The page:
If animals receive an adequate amount of vitamin E but are deficient in selenium signs include hair loss, slow growth, and reproductive failure.
Selenium ToxicityLivestock that feed on plants with high levels of selenium develop alkali disease so-called because plants more easily take up selenium when grown in alkali soils. Selenium toxicity is characterized by lameness, hoof malformation, hair loss, emaciation and liver damage. The mechanism behind selenium toxicity is not well understood.
SupplementationSelenium can be supplemented in the form of selenite by injection along with vitamin E, in a loose or block mineral mix provided free choice, or through boluses.
In some countries selenium is mixed with fertilizer and spread on pastures that are known to be selenium deficient. Canadian farmers have found that selenium-fertilized alfalfa increases the selenium content of milk in dairy cows.
Growing numbers of studies show that selenium supplied in yeast which have been fermented in the presence of selenium is more effective at raising blood and milk selenium levels in animals than when selenium is provided in the inorganic form. In selenized yeast selenium is present as selenomethionine, the form that naturally exists in plants. Calves born to cows that were supplemented with selenomethionine had higher selenium serum levels. Milk casein protein normally incorporates methionine. If there is an ample supply of selenomethionine in the blood this amino acid will be taken up by the milk protein in place of methionine increasing the percent of selenium in the milk. This has health benefits for the nursing kid as well as the humans that drink the milk.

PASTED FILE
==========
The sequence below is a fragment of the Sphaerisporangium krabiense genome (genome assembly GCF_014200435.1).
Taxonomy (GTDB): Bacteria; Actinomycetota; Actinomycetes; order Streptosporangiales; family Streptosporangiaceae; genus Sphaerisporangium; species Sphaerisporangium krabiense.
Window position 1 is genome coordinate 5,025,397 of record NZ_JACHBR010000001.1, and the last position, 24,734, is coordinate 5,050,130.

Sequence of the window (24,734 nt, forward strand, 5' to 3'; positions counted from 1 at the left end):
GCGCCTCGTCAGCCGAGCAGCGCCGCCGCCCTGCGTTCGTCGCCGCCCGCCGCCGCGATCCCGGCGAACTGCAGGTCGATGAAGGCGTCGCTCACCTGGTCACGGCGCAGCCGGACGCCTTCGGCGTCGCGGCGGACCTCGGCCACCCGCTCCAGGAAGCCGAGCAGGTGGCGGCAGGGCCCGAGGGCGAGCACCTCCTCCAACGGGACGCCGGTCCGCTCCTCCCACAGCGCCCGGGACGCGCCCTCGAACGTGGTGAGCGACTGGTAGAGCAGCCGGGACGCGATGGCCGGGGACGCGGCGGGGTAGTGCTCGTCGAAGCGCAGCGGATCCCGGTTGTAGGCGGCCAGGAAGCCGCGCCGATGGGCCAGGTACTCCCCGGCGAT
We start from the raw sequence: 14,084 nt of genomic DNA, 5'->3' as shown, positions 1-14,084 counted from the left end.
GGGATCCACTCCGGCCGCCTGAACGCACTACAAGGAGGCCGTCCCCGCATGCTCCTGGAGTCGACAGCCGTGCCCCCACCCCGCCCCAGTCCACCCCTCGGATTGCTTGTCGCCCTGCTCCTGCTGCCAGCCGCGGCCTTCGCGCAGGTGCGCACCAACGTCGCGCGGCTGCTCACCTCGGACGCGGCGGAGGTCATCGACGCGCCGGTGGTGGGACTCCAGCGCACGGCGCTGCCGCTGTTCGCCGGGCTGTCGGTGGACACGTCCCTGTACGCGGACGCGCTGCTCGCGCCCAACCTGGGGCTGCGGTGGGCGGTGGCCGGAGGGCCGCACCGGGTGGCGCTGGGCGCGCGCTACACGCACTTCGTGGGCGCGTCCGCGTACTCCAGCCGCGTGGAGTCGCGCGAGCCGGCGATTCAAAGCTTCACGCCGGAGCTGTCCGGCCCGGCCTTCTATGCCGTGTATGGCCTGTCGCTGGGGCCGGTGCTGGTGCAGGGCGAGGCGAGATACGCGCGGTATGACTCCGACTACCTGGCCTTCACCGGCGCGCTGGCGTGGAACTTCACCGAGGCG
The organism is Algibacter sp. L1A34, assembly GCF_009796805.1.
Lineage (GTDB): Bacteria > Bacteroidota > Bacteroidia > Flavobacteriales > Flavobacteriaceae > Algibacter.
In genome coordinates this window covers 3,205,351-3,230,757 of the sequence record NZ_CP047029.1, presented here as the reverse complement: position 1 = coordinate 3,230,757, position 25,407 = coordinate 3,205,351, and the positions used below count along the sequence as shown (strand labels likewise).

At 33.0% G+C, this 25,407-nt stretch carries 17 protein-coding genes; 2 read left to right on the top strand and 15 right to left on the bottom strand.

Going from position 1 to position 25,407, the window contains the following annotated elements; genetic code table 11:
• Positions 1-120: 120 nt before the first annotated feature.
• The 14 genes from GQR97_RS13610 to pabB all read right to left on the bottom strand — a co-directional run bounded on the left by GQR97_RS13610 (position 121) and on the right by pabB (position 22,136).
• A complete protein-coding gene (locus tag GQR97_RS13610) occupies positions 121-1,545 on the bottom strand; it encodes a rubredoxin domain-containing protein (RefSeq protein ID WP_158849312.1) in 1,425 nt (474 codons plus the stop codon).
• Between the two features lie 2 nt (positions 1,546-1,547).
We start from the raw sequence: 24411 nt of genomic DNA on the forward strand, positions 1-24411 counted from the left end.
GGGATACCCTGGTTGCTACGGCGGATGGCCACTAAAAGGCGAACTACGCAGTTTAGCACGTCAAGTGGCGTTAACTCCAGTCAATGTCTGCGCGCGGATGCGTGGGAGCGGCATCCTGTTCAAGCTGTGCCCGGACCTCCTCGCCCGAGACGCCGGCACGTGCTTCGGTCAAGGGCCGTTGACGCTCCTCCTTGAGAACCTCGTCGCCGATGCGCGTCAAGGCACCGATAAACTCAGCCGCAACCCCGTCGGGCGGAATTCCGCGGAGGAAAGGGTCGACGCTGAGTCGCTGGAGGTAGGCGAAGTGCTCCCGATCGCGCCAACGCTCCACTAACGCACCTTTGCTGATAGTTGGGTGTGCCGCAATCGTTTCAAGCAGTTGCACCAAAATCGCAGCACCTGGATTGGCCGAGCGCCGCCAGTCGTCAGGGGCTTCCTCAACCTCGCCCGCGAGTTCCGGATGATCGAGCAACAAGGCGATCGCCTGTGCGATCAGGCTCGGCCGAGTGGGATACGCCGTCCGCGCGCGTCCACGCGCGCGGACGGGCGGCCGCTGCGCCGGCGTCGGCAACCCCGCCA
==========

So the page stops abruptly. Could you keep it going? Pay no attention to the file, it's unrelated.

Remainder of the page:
This article appeared in the June/july, 2006 issue of The Goat Magazine.
Scientific Animation & Illustration
Hosted by Khimaira